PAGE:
Astronauts Simulate Deep-Space Mission in Underwater Lab

NASA Extreme Environment Mission Operations (NEEMO) Mission
An unidentified crew member participates in a NASA Extreme Environment Mission Operations (NEEMO) mission. (Image credit: NASA TV)

Plenty of astronauts practice spacewalks in the water, but a crew currently living in an underwater lab plans to introduce a surprising twist to its aquatic excursions: They will create a 10-minute communications delay with Mission Control, simulating what speaking with people on Earth could be like in deep space.

The four astronauts participating in the nine-day NASA Extreme Environment Mission Operations (NEEMO) 18 mission will perform underwater "spacewalks" in which they pretend to be on an asteroid far from Earth, where radio communications between the two locales would take minutes, not seconds, as communication from the International Space Station does.

They will do a spacewalk "circuit," in which crew members will make a rough circle of the area, aiming to come back to the same spot by the time the 10 minutes are up. By then, Mission Control can give astronauts instructions on which spots to sample, crew members said during a news conference Wednesday (July 23). [9 Coolest Mock Space Missions]

"We'll be testing out those tools if we did go to an asteroid," said Jeanette Epps, a NASA astronaut who is part of the NEEMO 18 crew. NASA officials hope to send astronauts to an asteroid robotically pulled into orbit around the moon sometime in the mid-2020s.

Epps spoke to members of the press from 62 feet (19 meters) underwater in the Aquarius lab off the coast of Key Largo, Florida. NASA astronaut Mark Vande Hei, Japanese astronaut Akihiko Hoshide and European Space Agency astronaut Thomas Pesquet are also living and working in the lab.

Adaptability is key

An unidentified crew member participates in a NASA Extreme Environment Mission Operations (NEEMO) mission. (Image credit: NASA TV)

Although the mission is a simulation, malfunctions do occur sometimes. Communications problems between the "spacewalkers" and Mission Control affected operations earlier in the mission, said Vande Hei.

"Thomas and I were supposed to spend the entire time doing experiments, while Aki and Jeannette were doing the spacewalk, but because of the communications problems, I had to abort my science," he said. "Thomas went ahead and did them all, which was great, and I focused on the spacewalks."

There are many similarities to space in this confined environment, ranging from the need to balance science tasks with maintenance tasks, to living together in close quarters, to having the time tightly scheduled, the astronauts noted.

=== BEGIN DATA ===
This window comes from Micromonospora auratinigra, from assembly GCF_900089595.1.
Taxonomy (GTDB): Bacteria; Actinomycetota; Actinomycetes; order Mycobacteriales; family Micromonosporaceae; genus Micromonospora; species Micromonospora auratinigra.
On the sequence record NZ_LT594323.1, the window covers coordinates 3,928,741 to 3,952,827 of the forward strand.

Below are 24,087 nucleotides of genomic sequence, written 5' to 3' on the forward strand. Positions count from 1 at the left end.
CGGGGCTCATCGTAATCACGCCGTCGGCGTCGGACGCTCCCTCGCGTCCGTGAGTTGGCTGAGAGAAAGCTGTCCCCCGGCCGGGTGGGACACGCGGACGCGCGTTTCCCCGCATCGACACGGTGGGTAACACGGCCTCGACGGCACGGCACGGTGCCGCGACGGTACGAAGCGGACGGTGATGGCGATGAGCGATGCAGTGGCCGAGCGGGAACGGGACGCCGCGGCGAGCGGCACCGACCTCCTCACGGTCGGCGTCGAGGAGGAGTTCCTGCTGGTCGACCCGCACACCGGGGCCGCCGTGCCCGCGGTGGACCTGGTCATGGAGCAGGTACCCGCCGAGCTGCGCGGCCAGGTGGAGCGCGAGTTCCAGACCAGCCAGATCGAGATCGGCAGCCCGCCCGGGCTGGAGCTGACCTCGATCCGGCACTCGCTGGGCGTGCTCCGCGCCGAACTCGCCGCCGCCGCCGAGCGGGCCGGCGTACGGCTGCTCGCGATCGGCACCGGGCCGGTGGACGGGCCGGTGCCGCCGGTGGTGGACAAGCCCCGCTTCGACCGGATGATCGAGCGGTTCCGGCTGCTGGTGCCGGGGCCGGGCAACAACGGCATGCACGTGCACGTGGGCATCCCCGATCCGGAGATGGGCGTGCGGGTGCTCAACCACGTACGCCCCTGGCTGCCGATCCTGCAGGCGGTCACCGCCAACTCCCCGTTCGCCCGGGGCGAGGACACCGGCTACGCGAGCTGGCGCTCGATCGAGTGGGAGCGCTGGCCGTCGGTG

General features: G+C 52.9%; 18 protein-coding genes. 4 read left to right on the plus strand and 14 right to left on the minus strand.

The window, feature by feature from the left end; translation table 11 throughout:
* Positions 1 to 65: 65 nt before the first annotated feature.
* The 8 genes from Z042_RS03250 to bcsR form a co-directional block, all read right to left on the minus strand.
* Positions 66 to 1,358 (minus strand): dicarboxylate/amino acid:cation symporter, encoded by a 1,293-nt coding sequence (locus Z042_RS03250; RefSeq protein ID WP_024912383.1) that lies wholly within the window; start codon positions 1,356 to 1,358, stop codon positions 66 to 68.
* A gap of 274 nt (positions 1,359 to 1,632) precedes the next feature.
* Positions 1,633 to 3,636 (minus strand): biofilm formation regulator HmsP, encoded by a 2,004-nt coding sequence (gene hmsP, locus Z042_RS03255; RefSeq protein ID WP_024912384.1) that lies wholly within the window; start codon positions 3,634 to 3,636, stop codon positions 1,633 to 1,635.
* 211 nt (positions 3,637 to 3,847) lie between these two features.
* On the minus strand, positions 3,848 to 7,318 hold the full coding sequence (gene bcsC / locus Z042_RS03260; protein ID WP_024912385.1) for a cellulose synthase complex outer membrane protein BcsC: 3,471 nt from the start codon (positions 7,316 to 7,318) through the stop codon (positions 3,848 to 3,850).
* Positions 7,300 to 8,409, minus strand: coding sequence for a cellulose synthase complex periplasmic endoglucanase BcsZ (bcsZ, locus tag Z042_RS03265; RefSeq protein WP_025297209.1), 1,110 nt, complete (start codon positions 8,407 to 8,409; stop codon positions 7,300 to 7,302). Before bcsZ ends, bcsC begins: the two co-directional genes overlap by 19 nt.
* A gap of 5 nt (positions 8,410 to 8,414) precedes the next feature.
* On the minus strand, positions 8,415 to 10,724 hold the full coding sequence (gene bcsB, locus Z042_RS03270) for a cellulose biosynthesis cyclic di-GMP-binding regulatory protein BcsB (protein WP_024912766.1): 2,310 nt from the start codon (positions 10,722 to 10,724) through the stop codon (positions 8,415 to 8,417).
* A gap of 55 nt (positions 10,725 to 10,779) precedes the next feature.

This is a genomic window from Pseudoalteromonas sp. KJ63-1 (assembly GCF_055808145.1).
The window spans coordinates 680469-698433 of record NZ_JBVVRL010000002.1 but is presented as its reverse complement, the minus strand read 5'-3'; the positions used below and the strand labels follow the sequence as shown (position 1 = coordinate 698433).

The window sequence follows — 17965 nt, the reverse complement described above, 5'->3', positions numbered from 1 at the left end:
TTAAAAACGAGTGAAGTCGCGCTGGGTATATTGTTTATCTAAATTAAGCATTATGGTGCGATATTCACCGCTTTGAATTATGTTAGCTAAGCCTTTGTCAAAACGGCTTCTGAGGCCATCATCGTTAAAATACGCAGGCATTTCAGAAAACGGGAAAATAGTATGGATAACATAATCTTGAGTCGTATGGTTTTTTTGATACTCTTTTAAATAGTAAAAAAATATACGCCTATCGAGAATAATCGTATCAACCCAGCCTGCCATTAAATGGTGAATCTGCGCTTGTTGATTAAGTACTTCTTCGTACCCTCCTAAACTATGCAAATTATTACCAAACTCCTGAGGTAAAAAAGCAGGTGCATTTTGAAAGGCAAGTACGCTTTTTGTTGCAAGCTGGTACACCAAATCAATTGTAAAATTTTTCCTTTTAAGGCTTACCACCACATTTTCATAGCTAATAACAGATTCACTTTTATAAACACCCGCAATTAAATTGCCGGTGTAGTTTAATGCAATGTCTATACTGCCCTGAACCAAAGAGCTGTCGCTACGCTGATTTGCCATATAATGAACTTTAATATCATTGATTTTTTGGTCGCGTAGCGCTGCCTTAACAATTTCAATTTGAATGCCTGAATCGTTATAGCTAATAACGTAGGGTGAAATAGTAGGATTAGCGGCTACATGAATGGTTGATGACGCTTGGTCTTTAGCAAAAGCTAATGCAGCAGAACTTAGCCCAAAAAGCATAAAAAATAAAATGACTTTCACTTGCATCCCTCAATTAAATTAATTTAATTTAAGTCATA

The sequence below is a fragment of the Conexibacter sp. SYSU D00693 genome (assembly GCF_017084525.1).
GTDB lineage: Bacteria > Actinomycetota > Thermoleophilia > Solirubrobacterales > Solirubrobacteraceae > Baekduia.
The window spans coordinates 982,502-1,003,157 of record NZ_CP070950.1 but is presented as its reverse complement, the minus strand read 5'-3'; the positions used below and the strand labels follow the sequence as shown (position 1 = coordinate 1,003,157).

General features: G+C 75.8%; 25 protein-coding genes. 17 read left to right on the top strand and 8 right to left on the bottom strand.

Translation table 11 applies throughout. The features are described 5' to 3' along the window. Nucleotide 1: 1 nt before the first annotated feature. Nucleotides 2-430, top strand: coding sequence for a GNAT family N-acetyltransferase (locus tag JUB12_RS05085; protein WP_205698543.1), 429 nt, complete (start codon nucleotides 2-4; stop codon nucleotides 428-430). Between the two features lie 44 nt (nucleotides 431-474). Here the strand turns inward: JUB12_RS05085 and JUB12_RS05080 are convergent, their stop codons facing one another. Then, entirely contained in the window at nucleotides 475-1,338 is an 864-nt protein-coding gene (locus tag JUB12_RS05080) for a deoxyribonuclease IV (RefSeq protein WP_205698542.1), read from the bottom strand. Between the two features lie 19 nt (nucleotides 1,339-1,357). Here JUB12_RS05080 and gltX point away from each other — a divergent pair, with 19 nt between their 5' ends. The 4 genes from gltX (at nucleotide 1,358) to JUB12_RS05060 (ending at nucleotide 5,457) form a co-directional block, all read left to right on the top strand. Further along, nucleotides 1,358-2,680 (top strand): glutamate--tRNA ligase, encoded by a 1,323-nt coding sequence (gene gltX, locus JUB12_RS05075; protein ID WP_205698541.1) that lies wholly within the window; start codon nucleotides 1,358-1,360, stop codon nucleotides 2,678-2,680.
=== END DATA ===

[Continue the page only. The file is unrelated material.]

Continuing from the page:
There is also significant international collaboration, with astronauts from three partner agencies working together this time in the NEEMO 18 crew. When asked by a journalist how space relations are with Russia amid the Ukraine crisis, the astronauts emphasized all was well and that working together is required in space.

"I hope the future holds a lot of cooperation," Vande Hei said. "The fact we have an international program to explore space has helped us keep the program going between administrators, and regardless of what is going on politically."

Experiments and cubbyholes

The NEEMO 18 crew participates in a news conference from the Aquarius underwater lab, just off the coast of Key Largo, Florida. From left, European Space Agency astronaut Thomas Pesquet, Japanese astronaut Akihiko Hoshide and NASA astronauts Mark Vande Hei and Jeanette Epps. (Image credit: NASA TV)

The experiments astronauts are doing during the mission, which began Monday (July 21), range from the physical to the behavioral. For example, each of the crew members sports a sensor that records how close the crew members work with each other inside the school-bus-size habitat.

Communications with NEEMO Mission Control is usually constant, and there is the ability to send items to and from the habitat as needed. Also living inside the habitat are two support staff who are assisting with Aquarius maintenance and systems, as required. The crew members also have Internet and phone service to talk with family and friends.

While space is tight in the habitat, Epps said there is a "pretty big" cubbyhole where astronauts can store their T-shirts, shorts, underwear, regular toiletry items and anything more personal. "We're not really deprived of much," she said.f

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Elizabeth Howell
Staff Writer, Spaceflight

Elizabeth Howell (she/her), Ph.D., is a staff writer in the spaceflight channel since 2022 covering diversity, education and gaming as well. She was contributing writer for for 10 years before joining full-time. Elizabeth's reporting includes multiple exclusives with the White House and Office of the Vice-President of the United States, an exclusive conversation with aspiring space tourist (and NSYNC bassist) Lance Bass, speaking several times with the International Space Station, witnessing five human spaceflight launches on two continents, flying parabolic, working inside a spacesuit, and participating in a simulated Mars mission. Her latest book, "Why Am I Taller?", is co-written with astronaut Dave Williams. Elizabeth holds a Ph.D. and M.Sc. in Space Studies from the University of North Dakota, a Bachelor of Journalism from Canada's Carleton University and a Bachelor of History from Canada's Athabasca University. Elizabeth is also a post-secondary instructor in communications and science at several institutions since 2015; her experience includes developing and teaching an astronomy course at Canada's Algonquin College (with Indigenous content as well) to more than 1,000 students since 2020. Elizabeth first got interested in space after watching the movie Apollo 13 in 1996, and still wants to be an astronaut someday. Mastodon: